Micah Parsons, the highest-ranked Penn State recruit in a decade, had lofty expectations when he signed on Dec. 20. Everyone bought into the hype, which was heightened when James Franklin announced that the high school defensive end would try his hand at middle linebacker.
However, as spring practice nears its end with the Blue-White Game set to kick off at 3 p.m. Saturday at Beaver Stadium, the thought that Parsons will be Penn State's next stalwart at 'Mike' has been tempered. The freshman is primarily working at outside, not middle, linebacker. There's a steep learning curve to the demanding role Jason Cabinda grew into over a three-season span, and Parsons isn't there yet.
But Penn State defensive coordinator Brent Pry is confident in the phenom's potential.
"He doesn't have any experience playing linebacker," Pry told the CDT two weeks ago. "Reading keys, dropping into coverage, he doesn't know how to do those things. He rushed off the edge and ran the football (at Harrisburg). But he takes to coaching very well. .... We're excited about him."
Penn State's infatuation with Parsons is no secret. Franklin said last month he hasn't heard anyone in the Lasch Building "question the roller-coaster" recruiting process since the highly-touted, polarizing freshman arrived.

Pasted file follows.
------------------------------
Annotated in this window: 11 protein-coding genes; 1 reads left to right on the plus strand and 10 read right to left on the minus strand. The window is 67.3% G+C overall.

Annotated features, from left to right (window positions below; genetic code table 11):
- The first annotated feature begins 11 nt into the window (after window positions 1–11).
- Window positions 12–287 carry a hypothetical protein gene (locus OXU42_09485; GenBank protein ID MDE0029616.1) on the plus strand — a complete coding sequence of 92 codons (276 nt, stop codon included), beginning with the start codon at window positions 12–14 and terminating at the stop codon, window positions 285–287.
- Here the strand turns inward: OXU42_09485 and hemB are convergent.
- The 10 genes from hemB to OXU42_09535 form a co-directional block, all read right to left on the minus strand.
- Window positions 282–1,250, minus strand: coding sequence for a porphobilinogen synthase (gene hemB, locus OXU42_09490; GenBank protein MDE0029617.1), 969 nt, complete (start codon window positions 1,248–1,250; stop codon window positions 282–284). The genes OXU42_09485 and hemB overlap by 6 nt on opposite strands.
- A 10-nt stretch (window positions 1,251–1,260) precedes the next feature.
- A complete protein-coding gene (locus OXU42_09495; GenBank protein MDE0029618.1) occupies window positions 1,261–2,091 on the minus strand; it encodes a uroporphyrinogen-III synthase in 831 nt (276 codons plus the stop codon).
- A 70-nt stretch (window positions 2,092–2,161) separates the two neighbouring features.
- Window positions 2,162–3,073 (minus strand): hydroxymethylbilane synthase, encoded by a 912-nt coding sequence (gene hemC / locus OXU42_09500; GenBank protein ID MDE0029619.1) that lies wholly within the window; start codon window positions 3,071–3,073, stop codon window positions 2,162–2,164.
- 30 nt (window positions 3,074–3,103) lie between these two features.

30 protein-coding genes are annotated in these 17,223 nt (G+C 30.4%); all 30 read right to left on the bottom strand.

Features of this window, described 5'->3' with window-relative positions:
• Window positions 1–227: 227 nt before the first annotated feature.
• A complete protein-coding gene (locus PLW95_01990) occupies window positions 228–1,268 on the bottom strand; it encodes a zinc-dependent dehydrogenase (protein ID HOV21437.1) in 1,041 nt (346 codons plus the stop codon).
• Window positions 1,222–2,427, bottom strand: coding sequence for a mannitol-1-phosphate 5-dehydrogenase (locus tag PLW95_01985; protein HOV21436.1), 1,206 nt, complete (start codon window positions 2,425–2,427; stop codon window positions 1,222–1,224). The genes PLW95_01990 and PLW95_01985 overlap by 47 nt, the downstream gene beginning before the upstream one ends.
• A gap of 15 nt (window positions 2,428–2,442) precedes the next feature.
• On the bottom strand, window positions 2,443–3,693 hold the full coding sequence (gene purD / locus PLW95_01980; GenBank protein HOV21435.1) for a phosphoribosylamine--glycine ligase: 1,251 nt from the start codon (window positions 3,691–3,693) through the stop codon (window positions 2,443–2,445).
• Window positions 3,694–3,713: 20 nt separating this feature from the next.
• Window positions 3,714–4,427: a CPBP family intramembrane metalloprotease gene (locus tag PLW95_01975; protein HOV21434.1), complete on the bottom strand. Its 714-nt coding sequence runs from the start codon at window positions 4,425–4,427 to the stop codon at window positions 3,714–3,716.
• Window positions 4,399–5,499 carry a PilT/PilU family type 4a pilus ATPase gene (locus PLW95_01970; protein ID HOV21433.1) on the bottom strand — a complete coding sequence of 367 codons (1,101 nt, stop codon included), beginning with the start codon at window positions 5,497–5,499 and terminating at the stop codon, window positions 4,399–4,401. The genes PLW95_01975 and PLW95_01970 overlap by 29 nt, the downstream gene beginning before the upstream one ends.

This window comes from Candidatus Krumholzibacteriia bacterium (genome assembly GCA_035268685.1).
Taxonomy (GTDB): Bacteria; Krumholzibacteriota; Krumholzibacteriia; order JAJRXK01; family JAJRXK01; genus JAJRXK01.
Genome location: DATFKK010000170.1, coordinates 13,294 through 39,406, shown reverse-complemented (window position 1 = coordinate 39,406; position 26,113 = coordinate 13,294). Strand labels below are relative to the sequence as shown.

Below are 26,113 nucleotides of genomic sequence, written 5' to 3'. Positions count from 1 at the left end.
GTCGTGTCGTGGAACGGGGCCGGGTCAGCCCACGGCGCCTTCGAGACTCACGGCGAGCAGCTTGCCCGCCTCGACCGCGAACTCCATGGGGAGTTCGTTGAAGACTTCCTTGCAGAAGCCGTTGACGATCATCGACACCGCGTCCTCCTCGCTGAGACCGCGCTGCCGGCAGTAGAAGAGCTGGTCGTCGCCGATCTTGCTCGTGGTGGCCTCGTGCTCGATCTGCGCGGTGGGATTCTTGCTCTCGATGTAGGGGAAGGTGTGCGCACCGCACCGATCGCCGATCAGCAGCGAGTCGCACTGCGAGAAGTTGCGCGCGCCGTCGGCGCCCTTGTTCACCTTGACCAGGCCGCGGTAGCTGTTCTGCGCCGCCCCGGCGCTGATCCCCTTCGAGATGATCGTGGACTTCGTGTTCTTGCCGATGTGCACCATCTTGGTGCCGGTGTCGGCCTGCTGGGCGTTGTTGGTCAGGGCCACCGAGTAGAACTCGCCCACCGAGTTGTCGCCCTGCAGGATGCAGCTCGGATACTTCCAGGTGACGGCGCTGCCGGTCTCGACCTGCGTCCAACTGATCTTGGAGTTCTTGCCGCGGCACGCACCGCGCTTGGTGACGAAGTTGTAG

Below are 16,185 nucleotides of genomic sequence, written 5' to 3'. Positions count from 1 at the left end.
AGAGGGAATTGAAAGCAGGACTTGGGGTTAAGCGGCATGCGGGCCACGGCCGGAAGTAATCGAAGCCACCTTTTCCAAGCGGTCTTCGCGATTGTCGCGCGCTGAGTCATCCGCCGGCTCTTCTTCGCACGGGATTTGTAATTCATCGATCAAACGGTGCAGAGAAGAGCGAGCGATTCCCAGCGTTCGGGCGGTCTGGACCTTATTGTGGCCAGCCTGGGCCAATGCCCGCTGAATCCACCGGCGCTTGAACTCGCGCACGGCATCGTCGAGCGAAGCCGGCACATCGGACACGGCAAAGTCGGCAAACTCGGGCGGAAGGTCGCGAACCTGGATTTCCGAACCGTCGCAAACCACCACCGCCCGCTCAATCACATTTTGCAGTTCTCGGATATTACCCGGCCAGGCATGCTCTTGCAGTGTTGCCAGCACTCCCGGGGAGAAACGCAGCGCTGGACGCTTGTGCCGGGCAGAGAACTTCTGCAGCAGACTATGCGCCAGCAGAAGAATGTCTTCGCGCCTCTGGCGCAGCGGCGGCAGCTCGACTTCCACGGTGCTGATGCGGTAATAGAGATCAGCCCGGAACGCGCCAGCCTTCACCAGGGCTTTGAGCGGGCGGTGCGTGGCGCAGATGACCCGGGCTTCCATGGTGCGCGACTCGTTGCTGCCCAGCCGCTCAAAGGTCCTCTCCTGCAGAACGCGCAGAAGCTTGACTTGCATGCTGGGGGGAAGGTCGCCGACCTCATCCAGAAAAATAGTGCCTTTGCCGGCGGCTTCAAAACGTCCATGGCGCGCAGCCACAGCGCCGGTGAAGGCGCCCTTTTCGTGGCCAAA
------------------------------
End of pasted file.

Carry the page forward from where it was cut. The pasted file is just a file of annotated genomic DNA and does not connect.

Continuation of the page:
Running a 4.5-second 40-yard dash at 6-foot-3 and 240 pounds helps overshadow any Twitter-fueled drama. But so does naturally blending into a locker room.
Pry — who doubles as Penn State's linebackers coach — said Parsons is "ultra competitive" and eager to learn from the staff and veterans alike.
"I think the guys are enjoying him; some of them, unexpectedly," Pry added.
Pry says "unexpectedly" because of the, perhaps unfair, self-centered stigma attached to Parsons. The coach believes there was "a misconception about who Micah Parsons really was."
"You can take a lot of readers, fans, and if you made them the No. 6 or 7 player in the country and get the attention that he got, it would be hard for a lot of people to handle it," Pry said of the five-star talent. "He came to Penn State because he wanted structure. He saw the best opportunity for him to reach his potential and do this all at home. There's a lot of loyalty in him, to Harrisburg and to the state of Pennsylvania. In the end, we felt like if Micah Parsons ended up at Penn State, it was for all the right reasons. And he would be every bit the guy that we hoped he could be."
So far, Parsons has proved Pry and the staff right.
"He's fun to be around," the coach said. "And he's got a special skillset."